Northern Ireland

Panel recommends public inquiry into mother and baby homes

An expert panel has recommended the establishment of a public inquiry to investigate the conditions and practices in mother and baby homes, Magdalene laundries and workhouses in Northern Ireland.

The Stormont-commissioned group has also recommended the setting up of a non-statutory independent panel that would run in parallel to the inquiry and allow the women and girls who were sent to the institutions to give testimony in a less adversarial format than an inquiry hearing.

The experts have also said that redress payments should be paid to survivors at the outset of the twin-track process.

Legislation should also be passed to ensure access to the records of the institutions under scrutiny, the panel urged.

Earlier this year a major academic research report was published outlining the scale of mistreatment endured by thousands of women and girls.

The work by Queen’s University and Ulster University found that more than 14,000 girls and women went through the doors of mother and baby homes, Magdalene laundries and other institutions between 1922 and 1990.

It found that women were mistreated, held against their will and forced to give up children for adoption.

The findings prompted Stormont ministers to commit to a full investigation of what happened in the institutions.

The Stormont Executive commissioned an expert panel to work with survivors to design the format of the investigation.

Outlining the findings on Tuesday, the chair of the Truth Recovery Design Panel, Deirdre Mahon, said: “For six months we have worked closely with victims-survivors and relatives who have shared their heart-breaking stories with us and we thank them for their dedicated and tireless pursuit of truth and justice.

“The Executive’s decision in January, on the Inter-Departmental Working Group’s advice, to decide to set up an investigation and involve victims and survivors centrally in designing the investigation was a hugely positive step. Nevertheless this decision has come too late for many, and it is essential that these recommendations are acted on without delay.”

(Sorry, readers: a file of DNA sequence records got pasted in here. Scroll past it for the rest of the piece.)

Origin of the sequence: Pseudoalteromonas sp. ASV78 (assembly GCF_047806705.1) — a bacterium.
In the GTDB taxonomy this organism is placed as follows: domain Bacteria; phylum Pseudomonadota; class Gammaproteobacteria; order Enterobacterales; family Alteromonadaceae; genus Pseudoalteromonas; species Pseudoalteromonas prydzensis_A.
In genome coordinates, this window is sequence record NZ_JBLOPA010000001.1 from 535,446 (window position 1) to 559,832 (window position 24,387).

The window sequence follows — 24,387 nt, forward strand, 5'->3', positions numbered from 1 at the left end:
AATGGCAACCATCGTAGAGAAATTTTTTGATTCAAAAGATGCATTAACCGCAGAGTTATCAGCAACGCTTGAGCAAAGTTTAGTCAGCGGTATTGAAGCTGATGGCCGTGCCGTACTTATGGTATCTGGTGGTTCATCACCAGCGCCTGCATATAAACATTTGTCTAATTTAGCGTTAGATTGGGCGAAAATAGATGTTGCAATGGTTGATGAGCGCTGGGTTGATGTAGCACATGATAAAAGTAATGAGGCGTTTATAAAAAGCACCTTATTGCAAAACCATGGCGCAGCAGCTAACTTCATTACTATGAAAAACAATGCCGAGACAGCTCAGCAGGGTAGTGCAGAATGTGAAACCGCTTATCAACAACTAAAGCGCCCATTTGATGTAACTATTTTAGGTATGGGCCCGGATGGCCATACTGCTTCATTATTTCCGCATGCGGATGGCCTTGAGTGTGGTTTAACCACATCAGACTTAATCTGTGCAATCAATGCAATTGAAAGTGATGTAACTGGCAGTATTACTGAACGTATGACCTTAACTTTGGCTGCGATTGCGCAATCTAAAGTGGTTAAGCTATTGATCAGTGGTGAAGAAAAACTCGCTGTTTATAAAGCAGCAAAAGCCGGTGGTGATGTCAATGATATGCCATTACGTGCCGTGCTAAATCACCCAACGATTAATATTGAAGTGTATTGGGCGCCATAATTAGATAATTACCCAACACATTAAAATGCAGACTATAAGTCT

Other measures recommended by the panel include the offering of public apologies from the State and all institutions involved; comprehensive funding for health and wellbeing services for survivors; funding for voluntary DNA testing; legal aid to access the courts or inquest system; citizenship for those who lost their entitlement due to removal from the jurisdiction as a child; and the provision of gravestones and memorials.

The academic research published at the start of the year found that more than 10,500 women and girls entered the homes for unmarried mothers and their children over a 68-year period from 1922.

The youngest was 12, and the oldest 44. However, a third were under the age of 19.

They included victims of rape, incest or unlawful carnal knowledge.

Girls and women were sent to the homes by their families or church leaders under a shadow of stigma, secrecy and shame, believing they had no other choice due to being pregnant out of wedlock.

Survivors of the institutions claimed they were subjected to labour such as scrubbing floors during the final stages of pregnancy and were described as “fallen” and stigmatised.

Meanwhile, 3,000 women were sent to Magdalene laundries with numbers peaking in the 1930s.

Some were referred to the austere institutions by their families, others by priests and some by state agencies, including the courts, police, probation, welfare and GPs.

These included women who suffered with alcohol dependency, teenage girls described as having behaviour issues, some with learning difficulties, and some from the mother and baby homes to serve “penance”.

Some women died in the laundries after spending the majority of their lives doing unpaid, strenuous labour.

A further 707 women entered an industrial institution run by the Salvation Army at Thorndale in Belfast which was described as being used as an alternative to prison, like a probation home.

Around 4% of babies were either stillborn or died shortly after birth across the entire period.

Around a third of infants were then sent to baby homes following separation from their birth mother. Others were fostered in today’s terms and others were placed for adoption.

Other expert members of the design panel who sat alongside Ms Mahon were Dr Maeve O’Rourke, a lecturer in human rights at National University of Ireland Galway, and Professor Phil Scraton, a Queen’s University academic known for his work investigating the 1989 Hillsborough disaster.